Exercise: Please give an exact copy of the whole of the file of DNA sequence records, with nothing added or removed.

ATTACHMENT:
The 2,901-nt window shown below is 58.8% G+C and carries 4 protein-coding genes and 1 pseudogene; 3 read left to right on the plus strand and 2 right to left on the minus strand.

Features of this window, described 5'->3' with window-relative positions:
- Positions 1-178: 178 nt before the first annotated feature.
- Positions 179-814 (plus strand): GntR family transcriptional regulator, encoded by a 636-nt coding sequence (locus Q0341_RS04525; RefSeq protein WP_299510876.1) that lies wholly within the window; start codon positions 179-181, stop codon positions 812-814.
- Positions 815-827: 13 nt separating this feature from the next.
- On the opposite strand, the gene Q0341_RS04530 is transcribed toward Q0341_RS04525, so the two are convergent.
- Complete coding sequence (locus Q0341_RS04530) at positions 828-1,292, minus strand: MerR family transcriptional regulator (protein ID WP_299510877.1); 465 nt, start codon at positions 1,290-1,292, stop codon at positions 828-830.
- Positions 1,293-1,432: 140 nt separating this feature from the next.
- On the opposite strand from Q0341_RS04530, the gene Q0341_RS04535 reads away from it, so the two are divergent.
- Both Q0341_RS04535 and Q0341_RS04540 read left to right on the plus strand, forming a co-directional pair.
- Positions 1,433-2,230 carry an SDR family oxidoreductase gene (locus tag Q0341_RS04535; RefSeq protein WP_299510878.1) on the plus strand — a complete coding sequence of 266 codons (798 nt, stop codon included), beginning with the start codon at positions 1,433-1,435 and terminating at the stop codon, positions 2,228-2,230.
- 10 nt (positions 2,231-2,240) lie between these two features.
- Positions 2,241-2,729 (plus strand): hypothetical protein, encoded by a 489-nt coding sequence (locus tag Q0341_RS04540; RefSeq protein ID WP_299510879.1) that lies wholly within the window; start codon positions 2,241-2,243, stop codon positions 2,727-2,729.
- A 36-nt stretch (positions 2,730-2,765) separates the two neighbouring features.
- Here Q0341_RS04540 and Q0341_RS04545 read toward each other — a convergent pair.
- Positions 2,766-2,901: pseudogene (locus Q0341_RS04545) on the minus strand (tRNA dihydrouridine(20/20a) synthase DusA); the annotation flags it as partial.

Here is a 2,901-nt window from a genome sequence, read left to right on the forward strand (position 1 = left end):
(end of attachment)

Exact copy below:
The 2,901-nt window shown below is 58.8% G+C and carries 4 protein-coding genes and 1 pseudogene; 3 read left to right on the plus strand and 2 right to left on the minus strand.

Features of this window, described 5'->3' with window-relative positions:
- Positions 1-178: 178 nt before the first annotated feature.
- Positions 179-814 (plus strand): GntR family transcriptional regulator, encoded by a 636-nt coding sequence (locus Q0341_RS04525; RefSeq protein WP_299510876.1) that lies wholly within the window; start codon positions 179-181, stop codon positions 812-814.
- Positions 815-827: 13 nt separating this feature from the next.
- On the opposite strand, the gene Q0341_RS04530 is transcribed toward Q0341_RS04525, so the two are convergent.
- Complete coding sequence (locus Q0341_RS04530) at positions 828-1,292, minus strand: MerR family transcriptional regulator (protein ID WP_299510877.1); 465 nt, start codon at positions 1,290-1,292, stop codon at positions 828-830.
- Positions 1,293-1,432: 140 nt separating this feature from the next.
- On the opposite strand from Q0341_RS04530, the gene Q0341_RS04535 reads away from it, so the two are divergent.
- Both Q0341_RS04535 and Q0341_RS04540 read left to right on the plus strand, forming a co-directional pair.
- Positions 1,433-2,230 carry an SDR family oxidoreductase gene (locus tag Q0341_RS04535; RefSeq protein WP_299510878.1) on the plus strand — a complete coding sequence of 266 codons (798 nt, stop codon included), beginning with the start codon at positions 1,433-1,435 and terminating at the stop codon, positions 2,228-2,230.
- 10 nt (positions 2,231-2,240) lie between these two features.
- Positions 2,241-2,729 (plus strand): hypothetical protein, encoded by a 489-nt coding sequence (locus tag Q0341_RS04540; RefSeq protein ID WP_299510879.1) that lies wholly within the window; start codon positions 2,241-2,243, stop codon positions 2,727-2,729.
- A 36-nt stretch (positions 2,730-2,765) separates the two neighbouring features.
- Here Q0341_RS04540 and Q0341_RS04545 read toward each other — a convergent pair.
- Positions 2,766-2,901: pseudogene (locus Q0341_RS04545) on the minus strand (tRNA dihydrouridine(20/20a) synthase DusA); the annotation flags it as partial.

Here is a 2,901-nt window from a genome sequence, read left to right on the forward strand (position 1 = left end):